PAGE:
Vintage Recipes


Good mutton comes from a sheep about three years old, and should hang from two to three weeks. The English South Down Mutton is cut from creatures even older than three years. Many object to the strong flavor of mutton; this is greatly overcome by removing the pink skin and trimming off superfluous fat.

Good quality mutton should be fine grained and of bright pink color; the fat white, hard, and flaky. If the outside skin comes off easily, mutton is sure to be good.


Have the bone carefully removed from a rather lean shoulder of mutton, and fill the orifice thus left with a good forcemeat. To make this, chop fine half a pound of lean veal and quarter of a pound of ham and add to these a small cup of fine bread crumbs. Season with a quarter-teaspoonful each of ground mace, cloves, and allspice, and a saltspoonful of black pepper. Stir in a raw egg to bind the mixture together. When the forcemeat has been put into the hole in the shoulder, cover the mutton with a cloth that will close the mouth of the opening, and lay the meat in a pot with the bone from the shoulder, a peeled and sliced onion, carrot and turnip, a little parsley and celery, and a bay leaf; Pour in enough cold water to cover the mutton entirely, stir in a heaping tablespoonful of salt, and let the water come gradually to a boil and simmer until the mutton has cooked twenty minutes to the pound. Let it cool in the broth; take it out; lay it under a weight until cold, and serve. This is also very good hot. The liquor makes excellent soup.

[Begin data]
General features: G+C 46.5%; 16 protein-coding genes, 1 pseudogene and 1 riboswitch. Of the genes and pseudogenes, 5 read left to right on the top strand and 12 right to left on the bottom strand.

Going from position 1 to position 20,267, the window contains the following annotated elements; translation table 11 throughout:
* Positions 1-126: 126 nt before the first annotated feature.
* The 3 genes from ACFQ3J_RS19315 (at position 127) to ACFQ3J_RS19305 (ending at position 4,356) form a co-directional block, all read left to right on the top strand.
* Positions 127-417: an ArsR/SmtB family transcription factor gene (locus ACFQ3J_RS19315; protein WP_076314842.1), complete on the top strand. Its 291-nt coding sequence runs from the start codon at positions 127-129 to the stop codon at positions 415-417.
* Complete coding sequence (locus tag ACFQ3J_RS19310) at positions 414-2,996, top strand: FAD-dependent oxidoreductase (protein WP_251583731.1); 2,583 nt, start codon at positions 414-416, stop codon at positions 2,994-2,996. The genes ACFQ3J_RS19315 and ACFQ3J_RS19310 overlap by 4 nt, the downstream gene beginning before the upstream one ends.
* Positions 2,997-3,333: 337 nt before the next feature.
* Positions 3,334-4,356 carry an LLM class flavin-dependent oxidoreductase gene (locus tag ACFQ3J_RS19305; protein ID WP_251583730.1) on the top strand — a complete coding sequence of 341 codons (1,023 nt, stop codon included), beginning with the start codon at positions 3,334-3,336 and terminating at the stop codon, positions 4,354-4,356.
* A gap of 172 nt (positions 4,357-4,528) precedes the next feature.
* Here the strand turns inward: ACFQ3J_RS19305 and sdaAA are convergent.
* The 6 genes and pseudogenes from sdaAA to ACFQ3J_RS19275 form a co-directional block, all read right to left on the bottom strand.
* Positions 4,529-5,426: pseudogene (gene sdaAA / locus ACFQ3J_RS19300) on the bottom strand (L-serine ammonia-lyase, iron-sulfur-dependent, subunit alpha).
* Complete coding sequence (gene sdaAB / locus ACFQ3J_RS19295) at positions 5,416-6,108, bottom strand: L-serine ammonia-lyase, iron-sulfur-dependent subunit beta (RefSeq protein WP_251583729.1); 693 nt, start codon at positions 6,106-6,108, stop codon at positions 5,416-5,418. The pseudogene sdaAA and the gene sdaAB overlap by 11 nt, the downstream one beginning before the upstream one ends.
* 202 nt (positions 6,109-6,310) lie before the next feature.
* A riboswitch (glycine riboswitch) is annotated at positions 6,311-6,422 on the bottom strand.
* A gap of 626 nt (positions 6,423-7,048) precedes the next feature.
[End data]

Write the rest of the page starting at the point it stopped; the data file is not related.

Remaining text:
Boned Shoulder of Mutton Vintage Recipe Clipping